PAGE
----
How to start a community cinema

Last updated: 24 May, 2021

Community cinemas are brilliant because they are: 

  • run by audiences, for audiences – the community chooses the films  

  • an informal way for people to get together  

  • for everyone and help connect people who otherwise would not meet  

What you need

  • Space or venue to show your film 

  • Projector, screen, computer or DVD player, speakers, sound system, cables 

  • A selection of films 

  • Tickets 

  • A torch 

  • Blackout blinds or sheets if you’re using an indoor venue

  • Food and drink 

  • Marketing materials: posters, invites

We used a local guide hut as a venue which we got for free.

EllieOrganiser of Women in Sport film night

Before the film screening 

1Find a few people to help

You’re only one person and can’t do this on your own. Share the experience, and the work, with a few like-minded people. 

2Ask your community

Find out what films they’d like to see. Use a survey or poll on social media.  

3Find a venue

Depending on the time of year, decide whether you want to use an indoor or outdoor venue. Get some more tips from our How to find a venue guide.

4Decide how much to charge

Set up a membership where people pay an annual fee. Or if you’re doing this as a one-off, think about charging between £3 and £5.  

5Plan what film to show

Use the survey results from your community to make your decision.  

6Consider having a theme

Ask people to dress up as their favourite character for a bit of fun. 

7Get permission to screen your film

See the website for more information on the licences you need. 

8Get insurance

Consider becoming a member of Cinema for All. It will give you access to a competitive insurance package through WR Insurance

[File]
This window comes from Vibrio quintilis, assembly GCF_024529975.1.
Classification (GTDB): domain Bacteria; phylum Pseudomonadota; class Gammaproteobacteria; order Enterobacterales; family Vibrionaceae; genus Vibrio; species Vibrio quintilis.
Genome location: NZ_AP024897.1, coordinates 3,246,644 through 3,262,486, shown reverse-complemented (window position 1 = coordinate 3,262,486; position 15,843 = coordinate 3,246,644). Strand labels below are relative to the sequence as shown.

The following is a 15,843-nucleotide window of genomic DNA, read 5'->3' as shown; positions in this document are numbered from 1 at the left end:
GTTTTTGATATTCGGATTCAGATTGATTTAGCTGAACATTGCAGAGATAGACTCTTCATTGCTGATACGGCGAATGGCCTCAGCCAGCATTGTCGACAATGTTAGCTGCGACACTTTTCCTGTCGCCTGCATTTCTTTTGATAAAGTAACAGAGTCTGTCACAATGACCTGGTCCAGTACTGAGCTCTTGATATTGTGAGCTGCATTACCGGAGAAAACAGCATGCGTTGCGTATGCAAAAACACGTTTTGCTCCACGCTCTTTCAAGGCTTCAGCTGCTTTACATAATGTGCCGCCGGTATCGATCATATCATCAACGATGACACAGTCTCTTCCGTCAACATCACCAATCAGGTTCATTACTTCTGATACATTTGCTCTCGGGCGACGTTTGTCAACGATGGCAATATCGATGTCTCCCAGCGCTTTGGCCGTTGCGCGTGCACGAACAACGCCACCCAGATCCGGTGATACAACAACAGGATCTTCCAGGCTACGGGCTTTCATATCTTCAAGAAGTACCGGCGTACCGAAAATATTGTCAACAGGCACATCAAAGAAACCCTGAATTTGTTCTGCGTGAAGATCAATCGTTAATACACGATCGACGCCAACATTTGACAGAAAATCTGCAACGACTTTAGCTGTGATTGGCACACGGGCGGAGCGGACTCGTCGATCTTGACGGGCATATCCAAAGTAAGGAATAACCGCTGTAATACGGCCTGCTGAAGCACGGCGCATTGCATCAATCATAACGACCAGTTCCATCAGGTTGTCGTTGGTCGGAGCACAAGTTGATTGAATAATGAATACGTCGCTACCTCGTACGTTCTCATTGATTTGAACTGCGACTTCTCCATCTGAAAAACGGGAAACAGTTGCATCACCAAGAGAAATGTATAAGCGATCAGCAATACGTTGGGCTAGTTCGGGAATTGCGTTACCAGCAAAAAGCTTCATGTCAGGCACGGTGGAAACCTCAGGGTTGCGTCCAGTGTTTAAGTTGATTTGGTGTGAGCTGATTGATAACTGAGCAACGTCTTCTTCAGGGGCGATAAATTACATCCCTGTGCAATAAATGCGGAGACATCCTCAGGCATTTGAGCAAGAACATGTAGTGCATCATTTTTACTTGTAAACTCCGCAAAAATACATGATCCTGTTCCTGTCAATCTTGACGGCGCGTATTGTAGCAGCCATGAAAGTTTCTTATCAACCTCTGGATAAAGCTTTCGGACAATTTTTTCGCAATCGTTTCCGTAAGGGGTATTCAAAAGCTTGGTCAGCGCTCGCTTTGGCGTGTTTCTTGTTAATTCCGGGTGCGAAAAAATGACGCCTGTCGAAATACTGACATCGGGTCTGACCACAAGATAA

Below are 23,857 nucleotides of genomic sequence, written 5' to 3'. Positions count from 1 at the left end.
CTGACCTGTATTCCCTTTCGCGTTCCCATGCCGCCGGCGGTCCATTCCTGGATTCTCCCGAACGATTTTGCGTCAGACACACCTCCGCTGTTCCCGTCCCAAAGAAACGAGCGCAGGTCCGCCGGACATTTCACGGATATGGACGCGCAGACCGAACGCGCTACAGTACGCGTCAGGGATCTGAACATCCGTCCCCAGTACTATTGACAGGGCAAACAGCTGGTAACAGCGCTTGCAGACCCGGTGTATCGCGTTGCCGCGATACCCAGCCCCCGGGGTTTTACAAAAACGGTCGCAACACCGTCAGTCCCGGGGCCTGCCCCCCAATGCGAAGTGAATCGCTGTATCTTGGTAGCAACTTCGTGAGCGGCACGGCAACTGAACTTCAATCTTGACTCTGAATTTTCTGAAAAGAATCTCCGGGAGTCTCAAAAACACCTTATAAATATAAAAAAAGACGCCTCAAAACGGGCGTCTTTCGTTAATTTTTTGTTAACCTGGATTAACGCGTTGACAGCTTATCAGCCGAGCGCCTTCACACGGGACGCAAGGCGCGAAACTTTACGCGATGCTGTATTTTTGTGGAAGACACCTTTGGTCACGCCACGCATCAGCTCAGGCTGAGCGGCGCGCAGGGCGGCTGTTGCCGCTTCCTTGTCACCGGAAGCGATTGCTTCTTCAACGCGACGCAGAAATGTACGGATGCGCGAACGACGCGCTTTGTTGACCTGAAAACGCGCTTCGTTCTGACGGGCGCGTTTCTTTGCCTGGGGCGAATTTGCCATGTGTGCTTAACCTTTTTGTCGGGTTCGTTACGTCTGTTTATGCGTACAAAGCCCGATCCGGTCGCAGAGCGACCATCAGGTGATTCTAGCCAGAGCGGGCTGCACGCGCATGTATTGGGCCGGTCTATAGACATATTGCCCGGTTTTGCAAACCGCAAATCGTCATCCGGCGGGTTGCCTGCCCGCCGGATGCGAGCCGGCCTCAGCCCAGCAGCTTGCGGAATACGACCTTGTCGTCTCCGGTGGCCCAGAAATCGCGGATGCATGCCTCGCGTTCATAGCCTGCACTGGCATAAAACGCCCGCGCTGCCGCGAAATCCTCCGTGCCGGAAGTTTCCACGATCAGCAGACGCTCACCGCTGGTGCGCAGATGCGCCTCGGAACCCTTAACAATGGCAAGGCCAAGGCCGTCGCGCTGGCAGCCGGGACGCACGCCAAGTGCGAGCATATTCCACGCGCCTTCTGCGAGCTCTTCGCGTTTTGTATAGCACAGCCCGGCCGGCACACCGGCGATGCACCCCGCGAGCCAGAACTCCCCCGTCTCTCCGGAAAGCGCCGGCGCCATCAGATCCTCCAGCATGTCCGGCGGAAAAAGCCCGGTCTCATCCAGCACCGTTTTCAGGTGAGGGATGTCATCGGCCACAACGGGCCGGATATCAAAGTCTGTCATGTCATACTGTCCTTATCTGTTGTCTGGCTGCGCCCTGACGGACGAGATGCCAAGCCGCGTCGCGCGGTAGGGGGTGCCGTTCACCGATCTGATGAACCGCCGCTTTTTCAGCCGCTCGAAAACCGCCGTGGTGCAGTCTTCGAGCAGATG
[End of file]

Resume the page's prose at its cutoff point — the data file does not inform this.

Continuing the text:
9Decide on a name

Think of a name that feels right for your local area.  

10Do a test screening with a group of friends or family

By doing this you can check that your projector, screen and sound system are working properly. 

11Tell everyone about it

Spread the word on social media and put up posters in your community. Make sure you put the film’s classification on any marketing materials. You can find a film’s classification on the British Board of Film’s website. Get some more tips from our How to promote your activity guide.

A plain white sheet (make sure it’s ironed!) is a cheap way of creating a screen for an indoor cinema.

EllieOrganiser of Women in Sport film night

After the film screening 

1Let everyone know how your film screening went

Celebrate your success with others in the community. Share your story and we’ll include it on our website. 

2Ask the community for feedback

Do another survey or poll on social media so you can make your film screening even better next time. 

Make it for everyone

  • Find a venue that everyone can use (one that has disabled facilities) 

  • Use British Sign Language interpreters  

  • Use subtitles even if it’s an English film

  • Use induction loops and infrared systems. Speak to organisations like Royal National Institute for Deaf People (RNID) for advice 

  • Create safe areas where people can relax and have quiet time 

  • Have seating options available for people who are partially sighted 

  • Make sure there are no flashing lights in the film 

Useful websites

Share your story

Do you have a story about how your community has come together to support each other?

We'd love to share your story on our website to encourage other people to get or offer support.

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